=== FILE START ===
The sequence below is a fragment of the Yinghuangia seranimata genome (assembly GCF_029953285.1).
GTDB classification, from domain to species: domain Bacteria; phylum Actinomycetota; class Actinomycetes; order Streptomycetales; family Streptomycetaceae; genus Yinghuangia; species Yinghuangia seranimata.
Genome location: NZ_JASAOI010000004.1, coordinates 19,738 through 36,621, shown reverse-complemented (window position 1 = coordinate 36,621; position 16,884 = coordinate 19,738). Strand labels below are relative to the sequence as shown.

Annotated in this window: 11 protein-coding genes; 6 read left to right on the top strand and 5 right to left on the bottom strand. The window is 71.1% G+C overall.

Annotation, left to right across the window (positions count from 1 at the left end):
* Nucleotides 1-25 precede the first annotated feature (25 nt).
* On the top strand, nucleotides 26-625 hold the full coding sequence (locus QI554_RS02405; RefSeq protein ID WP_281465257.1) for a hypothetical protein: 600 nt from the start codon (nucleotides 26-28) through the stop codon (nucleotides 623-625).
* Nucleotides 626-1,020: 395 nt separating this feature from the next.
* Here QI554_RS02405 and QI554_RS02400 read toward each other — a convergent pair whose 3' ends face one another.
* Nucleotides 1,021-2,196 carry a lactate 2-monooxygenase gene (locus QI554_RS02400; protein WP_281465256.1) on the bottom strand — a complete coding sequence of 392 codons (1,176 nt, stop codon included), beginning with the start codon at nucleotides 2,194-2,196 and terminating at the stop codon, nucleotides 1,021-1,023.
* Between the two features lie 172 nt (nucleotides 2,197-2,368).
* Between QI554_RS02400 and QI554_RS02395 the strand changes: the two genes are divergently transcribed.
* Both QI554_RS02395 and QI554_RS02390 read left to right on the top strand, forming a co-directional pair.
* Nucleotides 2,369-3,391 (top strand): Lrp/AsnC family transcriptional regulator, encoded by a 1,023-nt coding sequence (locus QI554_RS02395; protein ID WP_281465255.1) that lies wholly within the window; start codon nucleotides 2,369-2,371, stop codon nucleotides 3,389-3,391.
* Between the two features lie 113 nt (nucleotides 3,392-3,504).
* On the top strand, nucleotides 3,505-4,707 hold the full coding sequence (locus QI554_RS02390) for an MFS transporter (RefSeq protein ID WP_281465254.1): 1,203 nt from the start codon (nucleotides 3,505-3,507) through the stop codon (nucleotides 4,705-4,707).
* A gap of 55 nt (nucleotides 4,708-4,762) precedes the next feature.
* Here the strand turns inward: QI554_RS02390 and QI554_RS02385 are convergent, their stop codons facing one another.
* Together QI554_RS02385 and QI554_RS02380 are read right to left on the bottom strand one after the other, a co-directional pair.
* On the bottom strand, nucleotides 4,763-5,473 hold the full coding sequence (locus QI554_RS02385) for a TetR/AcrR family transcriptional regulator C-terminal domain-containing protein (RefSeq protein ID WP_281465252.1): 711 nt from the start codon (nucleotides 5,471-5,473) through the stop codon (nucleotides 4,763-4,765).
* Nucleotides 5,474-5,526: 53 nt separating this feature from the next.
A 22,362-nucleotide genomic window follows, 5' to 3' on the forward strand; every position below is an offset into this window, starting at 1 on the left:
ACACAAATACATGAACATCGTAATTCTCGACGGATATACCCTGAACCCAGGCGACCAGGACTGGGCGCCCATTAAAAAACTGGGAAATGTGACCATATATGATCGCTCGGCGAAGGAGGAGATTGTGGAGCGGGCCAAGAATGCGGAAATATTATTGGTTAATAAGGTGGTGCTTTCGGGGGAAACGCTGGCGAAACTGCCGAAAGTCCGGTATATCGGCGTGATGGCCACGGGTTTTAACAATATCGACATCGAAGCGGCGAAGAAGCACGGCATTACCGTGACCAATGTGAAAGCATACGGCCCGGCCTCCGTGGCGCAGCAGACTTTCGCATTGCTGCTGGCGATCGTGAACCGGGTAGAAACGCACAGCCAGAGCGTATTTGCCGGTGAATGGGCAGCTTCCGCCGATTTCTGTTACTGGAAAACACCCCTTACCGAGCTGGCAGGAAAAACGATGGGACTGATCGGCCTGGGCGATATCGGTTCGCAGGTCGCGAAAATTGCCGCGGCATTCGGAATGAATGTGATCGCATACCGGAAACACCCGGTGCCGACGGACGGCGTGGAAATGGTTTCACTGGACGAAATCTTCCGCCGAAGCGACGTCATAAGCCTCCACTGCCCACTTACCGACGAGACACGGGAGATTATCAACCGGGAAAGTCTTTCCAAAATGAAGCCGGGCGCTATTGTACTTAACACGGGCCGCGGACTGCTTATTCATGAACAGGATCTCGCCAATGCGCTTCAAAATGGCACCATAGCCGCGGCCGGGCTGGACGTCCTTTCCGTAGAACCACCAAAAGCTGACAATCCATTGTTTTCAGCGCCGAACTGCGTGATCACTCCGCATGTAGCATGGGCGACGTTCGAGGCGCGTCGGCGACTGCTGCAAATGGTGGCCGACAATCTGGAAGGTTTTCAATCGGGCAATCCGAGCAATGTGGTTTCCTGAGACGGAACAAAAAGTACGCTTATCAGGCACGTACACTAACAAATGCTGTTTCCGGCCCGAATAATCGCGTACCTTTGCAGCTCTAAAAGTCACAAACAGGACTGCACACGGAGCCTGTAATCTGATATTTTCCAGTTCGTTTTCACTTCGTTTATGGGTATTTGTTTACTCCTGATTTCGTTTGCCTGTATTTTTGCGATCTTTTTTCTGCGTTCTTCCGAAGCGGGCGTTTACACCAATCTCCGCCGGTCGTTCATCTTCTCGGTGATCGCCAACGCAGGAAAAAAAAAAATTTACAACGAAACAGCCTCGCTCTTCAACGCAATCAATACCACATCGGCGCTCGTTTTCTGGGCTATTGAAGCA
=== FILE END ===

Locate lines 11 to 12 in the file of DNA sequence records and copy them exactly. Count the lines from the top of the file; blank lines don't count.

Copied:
* Between the two features lie 172 nt (nucleotides 2,197-2,368).
* Between QI554_RS02400 and QI554_RS02395 the strand changes: the two genes are divergently transcribed.